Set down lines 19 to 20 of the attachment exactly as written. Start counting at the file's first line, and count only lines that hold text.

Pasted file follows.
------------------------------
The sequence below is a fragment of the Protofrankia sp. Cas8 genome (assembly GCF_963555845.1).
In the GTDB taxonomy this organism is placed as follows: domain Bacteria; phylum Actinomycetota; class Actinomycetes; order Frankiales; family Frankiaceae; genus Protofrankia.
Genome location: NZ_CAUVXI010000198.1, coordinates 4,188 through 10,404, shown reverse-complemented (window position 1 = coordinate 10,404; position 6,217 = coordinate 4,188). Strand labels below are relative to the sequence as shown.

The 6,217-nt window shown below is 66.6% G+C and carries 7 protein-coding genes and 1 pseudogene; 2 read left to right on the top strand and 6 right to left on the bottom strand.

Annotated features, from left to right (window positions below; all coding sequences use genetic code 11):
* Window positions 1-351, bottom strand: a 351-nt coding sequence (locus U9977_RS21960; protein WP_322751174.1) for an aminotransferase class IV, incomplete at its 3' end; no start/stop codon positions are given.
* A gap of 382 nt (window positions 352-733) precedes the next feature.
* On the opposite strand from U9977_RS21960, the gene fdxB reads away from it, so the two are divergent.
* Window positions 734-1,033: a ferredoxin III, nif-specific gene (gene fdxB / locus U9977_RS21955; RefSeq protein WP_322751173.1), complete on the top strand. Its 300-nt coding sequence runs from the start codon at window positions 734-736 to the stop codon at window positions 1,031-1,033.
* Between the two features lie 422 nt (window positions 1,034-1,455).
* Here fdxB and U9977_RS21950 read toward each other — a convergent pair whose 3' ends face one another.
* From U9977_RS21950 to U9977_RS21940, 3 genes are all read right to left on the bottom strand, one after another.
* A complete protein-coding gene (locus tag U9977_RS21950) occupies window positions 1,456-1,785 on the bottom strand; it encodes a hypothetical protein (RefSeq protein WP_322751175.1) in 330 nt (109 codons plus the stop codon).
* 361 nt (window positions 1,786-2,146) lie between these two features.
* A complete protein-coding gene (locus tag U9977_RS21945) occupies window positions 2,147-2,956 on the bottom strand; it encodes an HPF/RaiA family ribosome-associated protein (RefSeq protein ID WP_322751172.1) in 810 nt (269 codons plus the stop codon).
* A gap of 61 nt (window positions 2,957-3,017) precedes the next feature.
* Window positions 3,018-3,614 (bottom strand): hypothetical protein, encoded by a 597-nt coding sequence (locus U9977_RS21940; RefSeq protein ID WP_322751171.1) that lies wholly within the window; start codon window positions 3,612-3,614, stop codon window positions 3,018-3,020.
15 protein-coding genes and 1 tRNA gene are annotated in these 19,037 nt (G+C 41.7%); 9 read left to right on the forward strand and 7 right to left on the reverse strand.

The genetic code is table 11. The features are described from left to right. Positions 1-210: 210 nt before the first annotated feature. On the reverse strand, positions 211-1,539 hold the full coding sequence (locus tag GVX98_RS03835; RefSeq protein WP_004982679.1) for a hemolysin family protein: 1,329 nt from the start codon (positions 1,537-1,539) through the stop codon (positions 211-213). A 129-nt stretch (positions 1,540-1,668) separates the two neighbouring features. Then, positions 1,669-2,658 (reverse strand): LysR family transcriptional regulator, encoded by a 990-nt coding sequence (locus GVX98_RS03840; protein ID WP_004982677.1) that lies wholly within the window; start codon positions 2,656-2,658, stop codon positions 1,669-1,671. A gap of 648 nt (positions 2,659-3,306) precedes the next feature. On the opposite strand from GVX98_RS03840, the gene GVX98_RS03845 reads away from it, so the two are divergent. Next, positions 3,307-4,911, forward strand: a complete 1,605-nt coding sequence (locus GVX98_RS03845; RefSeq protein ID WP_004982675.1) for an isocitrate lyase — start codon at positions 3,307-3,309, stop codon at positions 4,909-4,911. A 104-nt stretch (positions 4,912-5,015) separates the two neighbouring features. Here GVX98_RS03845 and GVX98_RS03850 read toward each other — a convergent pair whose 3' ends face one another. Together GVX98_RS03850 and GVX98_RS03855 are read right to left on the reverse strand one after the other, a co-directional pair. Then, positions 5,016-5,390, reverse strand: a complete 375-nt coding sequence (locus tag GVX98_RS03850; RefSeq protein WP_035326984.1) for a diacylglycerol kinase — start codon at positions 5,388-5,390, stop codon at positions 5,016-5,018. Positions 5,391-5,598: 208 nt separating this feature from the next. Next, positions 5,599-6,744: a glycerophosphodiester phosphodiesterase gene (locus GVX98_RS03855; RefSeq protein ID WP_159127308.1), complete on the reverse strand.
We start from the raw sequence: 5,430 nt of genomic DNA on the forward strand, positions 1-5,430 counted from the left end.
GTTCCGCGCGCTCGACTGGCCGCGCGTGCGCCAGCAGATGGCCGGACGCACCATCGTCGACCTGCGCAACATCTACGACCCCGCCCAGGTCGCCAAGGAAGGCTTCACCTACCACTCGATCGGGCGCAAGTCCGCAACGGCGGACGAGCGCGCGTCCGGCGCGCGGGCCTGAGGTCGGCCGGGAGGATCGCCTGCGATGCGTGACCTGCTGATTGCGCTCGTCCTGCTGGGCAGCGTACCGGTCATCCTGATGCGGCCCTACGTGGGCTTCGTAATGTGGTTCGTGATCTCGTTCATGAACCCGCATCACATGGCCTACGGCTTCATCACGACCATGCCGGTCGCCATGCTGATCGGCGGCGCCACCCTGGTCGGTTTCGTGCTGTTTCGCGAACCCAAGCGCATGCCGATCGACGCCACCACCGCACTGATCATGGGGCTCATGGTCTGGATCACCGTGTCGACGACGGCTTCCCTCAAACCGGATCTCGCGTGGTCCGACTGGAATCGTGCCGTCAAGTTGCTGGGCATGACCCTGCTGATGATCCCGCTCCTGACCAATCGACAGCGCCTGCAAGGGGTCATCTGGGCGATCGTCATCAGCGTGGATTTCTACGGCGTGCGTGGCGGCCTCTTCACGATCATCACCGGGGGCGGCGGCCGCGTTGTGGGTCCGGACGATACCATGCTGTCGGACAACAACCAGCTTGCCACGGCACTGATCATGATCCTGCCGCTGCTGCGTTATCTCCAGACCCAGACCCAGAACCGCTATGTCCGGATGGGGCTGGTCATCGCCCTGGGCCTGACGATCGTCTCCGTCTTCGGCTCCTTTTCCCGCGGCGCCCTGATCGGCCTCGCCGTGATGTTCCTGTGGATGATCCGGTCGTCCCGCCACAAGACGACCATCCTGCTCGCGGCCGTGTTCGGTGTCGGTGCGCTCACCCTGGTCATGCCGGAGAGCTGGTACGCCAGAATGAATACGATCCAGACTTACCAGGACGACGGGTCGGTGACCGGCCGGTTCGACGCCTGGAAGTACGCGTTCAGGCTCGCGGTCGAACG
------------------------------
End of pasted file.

The genetic code is table 11. The features are described from left to right. Positions 1-210: 210 nt before the first annotated feature. On the reverse strand, positions 211-1,539 hold the full coding sequence (locus tag GVX98_RS03835; RefSeq protein WP_004982679.1) for a hemolysin family protein: 1,329 nt from the start codon (positions 1,537-1,539) through the stop codon (positions 211-213). A 129-nt stretch (positions 1,540-1,668) separates the two neighbouring features. Then, positions 1,669-2,658 (reverse strand): LysR family transcriptional regulator, encoded by a 990-nt coding sequence (locus GVX98_RS03840; protein ID WP_004982677.1) that lies wholly within the window; start codon positions 2,656-2,658, stop codon positions 1,669-1,671. A gap of 648 nt (positions 2,659-3,306) precedes the next feature. On the opposite strand from GVX98_RS03840, the gene GVX98_RS03845 reads away from it, so the two are divergent. Next, positions 3,307-4,911, forward strand: a complete 1,605-nt coding sequence (locus GVX98_RS03845; RefSeq protein ID WP_004982675.1) for an isocitrate lyase — start codon at positions 3,307-3,309, stop codon at positions 4,909-4,911. A 104-nt stretch (positions 4,912-5,015) separates the two neighbouring features. Here GVX98_RS03845 and GVX98_RS03850 read toward each other — a convergent pair whose 3' ends face one another. Together GVX98_RS03850 and GVX98_RS03855 are read right to left on the reverse strand one after the other, a co-directional pair. Then, positions 5,016-5,390, reverse strand: a complete 375-nt coding sequence (locus tag GVX98_RS03850; RefSeq protein WP_035326984.1) for a diacylglycerol kinase — start codon at positions 5,388-5,390, stop codon at positions 5,016-5,018. Positions 5,391-5,598: 208 nt separating this feature from the next. Next, positions 5,599-6,744: a glycerophosphodiester phosphodiesterase gene (locus GVX98_RS03855; RefSeq protein ID WP_159127308.1), complete on the reverse strand.
We start from the raw sequence: 5,430 nt of genomic DNA on the forward strand, positions 1-5,430 counted from the left end.